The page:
On Tuesday, October 6, California Governor Jerry Brown signed the California Fair Pay Act into law. The bill includes some of the strongest equal pay protection for women in the country.
The law mandates equal pay for “substantially similar work,” as well as giving workers the right to compare salaries with co-workers without fear of employer retaliation. “I don’t think this is going to solve all of our problems but I think this is definitely monumental,” the bill’s co-author, assembly member Cristina Garcia, told the Guardian.
The phrase “substantially similar work” is a meaningful one. It means that workers don’t have to have the exact same set of duties to demand equal pay, rather they need to hold equal value at a company. The bill also allows workers to compare their wages to people performing similar jobs at different work sites, not just within their own company. In addition, it allows workers to evaluate equality claims based on work performed and not just job title. Basically, the law gives women in the workplace a broader framework from which to draw wage comparisons.
“It will mean, for instance, that the female housekeepers that clean rooms in a hotel could legally challenge the higher wages paid to their male janitor counterparts who clean the lobby,” Senator Hannah-Beth Jackson, the bill’s co-author, said.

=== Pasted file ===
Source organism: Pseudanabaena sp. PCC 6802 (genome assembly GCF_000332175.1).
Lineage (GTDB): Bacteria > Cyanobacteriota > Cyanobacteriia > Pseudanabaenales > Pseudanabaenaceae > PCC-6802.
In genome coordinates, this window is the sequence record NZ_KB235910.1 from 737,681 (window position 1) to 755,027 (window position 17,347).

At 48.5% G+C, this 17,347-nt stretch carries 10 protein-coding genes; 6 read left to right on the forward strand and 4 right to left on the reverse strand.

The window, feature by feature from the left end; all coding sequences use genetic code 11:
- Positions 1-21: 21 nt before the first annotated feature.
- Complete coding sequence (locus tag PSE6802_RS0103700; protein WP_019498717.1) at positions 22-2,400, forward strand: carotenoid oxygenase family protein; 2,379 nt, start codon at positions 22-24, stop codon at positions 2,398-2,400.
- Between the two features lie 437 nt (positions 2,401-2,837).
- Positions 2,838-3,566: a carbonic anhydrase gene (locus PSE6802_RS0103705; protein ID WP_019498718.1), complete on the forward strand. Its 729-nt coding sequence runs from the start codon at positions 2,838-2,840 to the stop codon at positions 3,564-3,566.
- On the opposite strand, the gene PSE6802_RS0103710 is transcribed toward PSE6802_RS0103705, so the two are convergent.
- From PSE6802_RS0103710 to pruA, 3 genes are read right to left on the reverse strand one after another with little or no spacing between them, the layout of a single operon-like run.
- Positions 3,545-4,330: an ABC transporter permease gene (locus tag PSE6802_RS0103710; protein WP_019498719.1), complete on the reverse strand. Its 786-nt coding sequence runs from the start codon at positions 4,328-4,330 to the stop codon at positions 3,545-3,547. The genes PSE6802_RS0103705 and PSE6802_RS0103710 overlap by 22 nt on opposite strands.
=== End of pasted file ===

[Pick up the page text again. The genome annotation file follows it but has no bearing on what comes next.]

Considerations like job seniority and merit pay are still allowable under the bill, though the onus is on the employer to prove that gender is not a motivating factor.
The bill will undoubtedly have a major economic impact on California’s women. The Guardian reports:
“Across the United States, women make on average 78% of what male counterparts make. California women fare better, bringing home on average 84% of men’s pay, according to a 2014 report from the American Association of University Women, but the gap increases for women of color and mothers.
‘African American women average 64 cents for the dollar every man makes and Latinas get 44 cents for every dollar a man makes here in California’ said Jackson, pointing out many of these women represented low-wage workers who were also single mothers.”
Detractors of the law, however, worry that the bill will have a dampening effect on business growth in the state. “It is going to lead to lots more litigation, which further weakens the business climate in California,” labor lawyer J. Al Latham Jr. told the LA Times.
The law goes into effect on January 1.
Image via AP.